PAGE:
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Kissing Your Baby With Cold Sores? Never!


Should you kiss a baby if you have cold sores or mouth ulcers?

You’re a new parent, and you want nothing more than to keep your child happy and healthy. You love kissing baby and sharing all your affection with them, but the thoughts of someone else putting their slobbery germs on your infant makes you cringe. Kissing baby is a no-no to many parents. People can’t resist puckering up to those chubby, little cheeks, but what happens if they have a mouth ulcer?

The problem is that many people do have cold sores, herpes, a canker sore, or a mouth ulcer that can be problematic to a baby’s delicate system. What happens if someone kissing baby has oral issues or is fighting a virus? Is the child in danger?

Kissing Baby Is for Parents Only!

Protecting your child is your job, and you want to keep as many germs as possible away from your infant. Disinfecting wipes can help get rid of some bacteria, but people innocently pass bacterium onto your child without even knowing it. Viruses that an adult immune system can battle a child often cannot. However, transferring germs to a baby can be deadly. Here are a few of the things that can be passed on when kissing baby.

  • Herpes/Cold Sores

The herpes simplex virus is a condition that causes cold sores on the mouth. Cold sores spread from person to person through the transmission of saliva. Once infected, it can take up to a month for the sore to manifest. Developing this type of infection can be dangerous for your baby, especially if they are less than a month old. Neonatal herpes is a condition that can occur with exposure to the virus, though it’s extremely rare.

The age of the child will determine how they react to contact. Kissing baby can be dangerous because the immune system of a newborn is immature. However, kissing baby doesn’t mean they are going to get cold sores. Newborns rarely get this virus because they are protected from antibodies they received inside the womb. The antibodies shield them for up to six months past their birth. In general, babies don’t get cold sores, so there isn’t much need for you to worry. Consequently, if they do contract the virus, it can be deadly.

In July of 2017, an Iowa mother was in the middle of her wedding ceremony when her young infant had to be rushed to the emergency room. Her baby was just 18 days old and started having a hard time breathing. She quickly developed a fever and other complications. Experts at the hospital concluded the cause of death was the herpes virus and was likely spread by someone kissing baby.

The couple both tested negative for the virus, so they assume it was contracted from someone kissing baby and passing the germs. Within a matter of days, the child’s kidney’s shut down, and she had many seizures. The baby was on life support, and she died within 24 hours of admittance.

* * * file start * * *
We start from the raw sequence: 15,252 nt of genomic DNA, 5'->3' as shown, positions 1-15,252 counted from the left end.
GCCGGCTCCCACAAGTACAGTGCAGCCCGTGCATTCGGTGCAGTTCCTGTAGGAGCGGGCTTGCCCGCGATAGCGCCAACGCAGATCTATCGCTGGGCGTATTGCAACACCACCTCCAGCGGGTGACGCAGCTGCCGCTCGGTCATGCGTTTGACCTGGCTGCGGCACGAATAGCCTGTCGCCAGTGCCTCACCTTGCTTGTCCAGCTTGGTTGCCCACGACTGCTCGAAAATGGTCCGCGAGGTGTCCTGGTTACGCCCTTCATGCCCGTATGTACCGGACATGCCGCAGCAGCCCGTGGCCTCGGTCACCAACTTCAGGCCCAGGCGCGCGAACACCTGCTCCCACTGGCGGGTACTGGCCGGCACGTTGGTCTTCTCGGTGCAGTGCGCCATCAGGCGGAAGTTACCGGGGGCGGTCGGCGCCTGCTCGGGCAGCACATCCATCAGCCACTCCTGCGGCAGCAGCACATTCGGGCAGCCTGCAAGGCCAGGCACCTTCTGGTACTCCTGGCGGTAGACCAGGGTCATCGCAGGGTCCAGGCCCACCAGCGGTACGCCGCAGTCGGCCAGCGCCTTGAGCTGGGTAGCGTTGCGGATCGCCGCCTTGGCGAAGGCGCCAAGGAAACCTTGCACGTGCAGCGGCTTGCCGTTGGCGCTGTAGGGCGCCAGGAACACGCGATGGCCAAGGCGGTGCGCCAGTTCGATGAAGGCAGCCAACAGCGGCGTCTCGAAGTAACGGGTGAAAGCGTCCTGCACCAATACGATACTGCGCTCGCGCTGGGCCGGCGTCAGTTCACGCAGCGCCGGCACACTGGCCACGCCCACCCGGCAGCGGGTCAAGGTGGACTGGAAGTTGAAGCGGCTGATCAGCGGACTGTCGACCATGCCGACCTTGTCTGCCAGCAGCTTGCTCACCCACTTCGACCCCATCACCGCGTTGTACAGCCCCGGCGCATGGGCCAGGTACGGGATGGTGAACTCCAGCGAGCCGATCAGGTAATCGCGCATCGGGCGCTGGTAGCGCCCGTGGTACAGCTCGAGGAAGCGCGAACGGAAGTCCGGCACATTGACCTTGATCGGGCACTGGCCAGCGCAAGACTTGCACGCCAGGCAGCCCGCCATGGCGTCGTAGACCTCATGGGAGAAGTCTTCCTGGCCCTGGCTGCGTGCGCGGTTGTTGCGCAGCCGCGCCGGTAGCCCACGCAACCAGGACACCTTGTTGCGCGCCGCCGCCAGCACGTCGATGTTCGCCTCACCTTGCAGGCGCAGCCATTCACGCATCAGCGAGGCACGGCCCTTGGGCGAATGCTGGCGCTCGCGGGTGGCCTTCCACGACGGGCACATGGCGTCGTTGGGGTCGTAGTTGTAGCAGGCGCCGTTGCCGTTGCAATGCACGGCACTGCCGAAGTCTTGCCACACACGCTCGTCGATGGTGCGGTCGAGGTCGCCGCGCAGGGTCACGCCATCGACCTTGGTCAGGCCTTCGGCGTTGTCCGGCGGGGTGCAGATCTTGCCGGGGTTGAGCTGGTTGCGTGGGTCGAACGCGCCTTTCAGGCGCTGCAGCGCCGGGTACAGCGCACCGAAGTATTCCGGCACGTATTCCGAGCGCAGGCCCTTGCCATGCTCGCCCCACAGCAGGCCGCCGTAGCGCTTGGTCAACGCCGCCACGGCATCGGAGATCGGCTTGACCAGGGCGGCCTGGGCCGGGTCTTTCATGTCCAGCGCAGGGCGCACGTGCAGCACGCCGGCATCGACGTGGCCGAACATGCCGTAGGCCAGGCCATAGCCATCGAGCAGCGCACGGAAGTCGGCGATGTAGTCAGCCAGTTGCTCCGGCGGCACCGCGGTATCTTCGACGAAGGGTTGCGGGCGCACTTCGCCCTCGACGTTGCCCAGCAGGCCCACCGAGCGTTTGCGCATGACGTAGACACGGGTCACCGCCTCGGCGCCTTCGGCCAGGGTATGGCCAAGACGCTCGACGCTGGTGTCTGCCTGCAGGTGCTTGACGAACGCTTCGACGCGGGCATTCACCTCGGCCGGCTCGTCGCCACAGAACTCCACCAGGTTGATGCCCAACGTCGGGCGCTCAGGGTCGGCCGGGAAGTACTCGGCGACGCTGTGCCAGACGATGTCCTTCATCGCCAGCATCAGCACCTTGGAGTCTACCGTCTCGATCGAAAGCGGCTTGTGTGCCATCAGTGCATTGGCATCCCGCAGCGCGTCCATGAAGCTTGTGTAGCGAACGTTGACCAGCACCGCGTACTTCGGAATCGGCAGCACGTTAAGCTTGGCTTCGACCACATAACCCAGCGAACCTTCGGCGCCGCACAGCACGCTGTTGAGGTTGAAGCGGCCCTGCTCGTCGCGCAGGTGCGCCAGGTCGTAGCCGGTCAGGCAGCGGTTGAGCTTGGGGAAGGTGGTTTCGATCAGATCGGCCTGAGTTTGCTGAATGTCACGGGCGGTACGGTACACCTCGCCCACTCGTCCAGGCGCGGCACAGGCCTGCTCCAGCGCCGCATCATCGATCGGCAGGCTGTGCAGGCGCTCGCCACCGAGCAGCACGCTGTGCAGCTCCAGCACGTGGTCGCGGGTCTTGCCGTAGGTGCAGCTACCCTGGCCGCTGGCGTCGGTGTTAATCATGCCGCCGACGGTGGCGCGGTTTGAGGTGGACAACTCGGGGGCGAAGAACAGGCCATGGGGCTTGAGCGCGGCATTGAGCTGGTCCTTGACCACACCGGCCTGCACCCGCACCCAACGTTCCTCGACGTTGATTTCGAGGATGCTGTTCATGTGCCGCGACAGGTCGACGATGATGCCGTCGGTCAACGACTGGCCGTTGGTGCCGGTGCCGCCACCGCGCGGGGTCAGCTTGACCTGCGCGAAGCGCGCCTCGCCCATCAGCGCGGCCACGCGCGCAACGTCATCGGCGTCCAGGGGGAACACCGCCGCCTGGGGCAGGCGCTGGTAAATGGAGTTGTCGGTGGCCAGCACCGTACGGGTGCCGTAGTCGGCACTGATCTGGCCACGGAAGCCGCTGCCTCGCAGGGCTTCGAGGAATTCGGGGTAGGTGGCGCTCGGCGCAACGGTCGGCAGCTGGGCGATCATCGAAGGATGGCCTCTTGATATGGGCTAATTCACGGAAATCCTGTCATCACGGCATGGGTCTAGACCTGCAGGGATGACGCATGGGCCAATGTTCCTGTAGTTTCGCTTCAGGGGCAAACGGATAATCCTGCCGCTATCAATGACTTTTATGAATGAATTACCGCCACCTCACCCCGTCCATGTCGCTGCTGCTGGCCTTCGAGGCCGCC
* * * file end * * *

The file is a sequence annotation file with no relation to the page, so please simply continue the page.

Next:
• Mouth Ulcers

Aphthous ulcers, often called canker sores to form on the delicate tissues of the mouth. They begin as a small cut inside the mouth that fills with bacteria and festers. They are quite painful, and foods can aggravate it. It’s not uncommon for a person to suffer from these sores off and on in their lifetime. However, when it comes to kissing baby, no one wants sores near their child.

You will be relieved to know that canker sores are not contagious. So kissing baby with one of these mouth ulcers is not going to make a difference. The canker sore is an immune response created in one’s body and doesn’t present any risks to anyone else. Though painful for the person, kissing baby with a canker sore is harmless.

  • Respiratory Syncytial Virus

RSV is a viral infection that affects an infant’s lungs and makes it difficult for them to breathe. The virus causes inflammation in the airways and can lead to pneumonia. Though it’s most commonly thought of like a virus that affects children, it has caused death in adults. Due to the nature of the infection, it’s extremely contagious, especially when kissing baby. Doctors often encourage parents to keep newborns away from the public to keep them safe. However, when someone comes into your home kissing baby and loving all over them, it brings all those germs into their safe atmosphere.

  • Pertussis – Whooping Cough

Kissing baby can pass on the pertussis virus. Infants and newborns contracting whooping cough can have deadly consequences. Vaccinations have nearly wiped out this virus strain, but many are opting to thwart these vaccinations, and it’s bringing it back.

The real problem is that many children won’t receive the first vaccination for DTAP for a few months. Additionally, it takes many doses for the child to develop immunity. Someone kissing baby can be a carrier of the virus, and they won’t even know they are a carrier because of their immunity.

  • Hand, Foot, and Mouth Disease

Though it’s not deadly, hand, foot and mouth disease can be quite problematic. Children and adults alike suffer from this infection, which is why kissing baby is not a good idea. An adult may kiss the back of the hand, but the baby will put the hand in their mouth. What starts out as a mouth ulcer can quickly turn into a full-blown rash that covers the face, hands, and feet. Kissing baby on any part of the body should be avoided.

Set Healthy Boundaries For Affection And Your Kids

There is just something so precious about a newborn that makes kissing them inevitable. However, as parents, you must be limit such exposures to keep your kid safe. Kissing baby is not meant to harm the infant, but transferring diseases and infection to an already delicate immune system can be deadly. A good way to break the ice on baby boundaries is to carry sanitizer. Tell everyone that you come in contact with that kissing baby is off limits till they are older.

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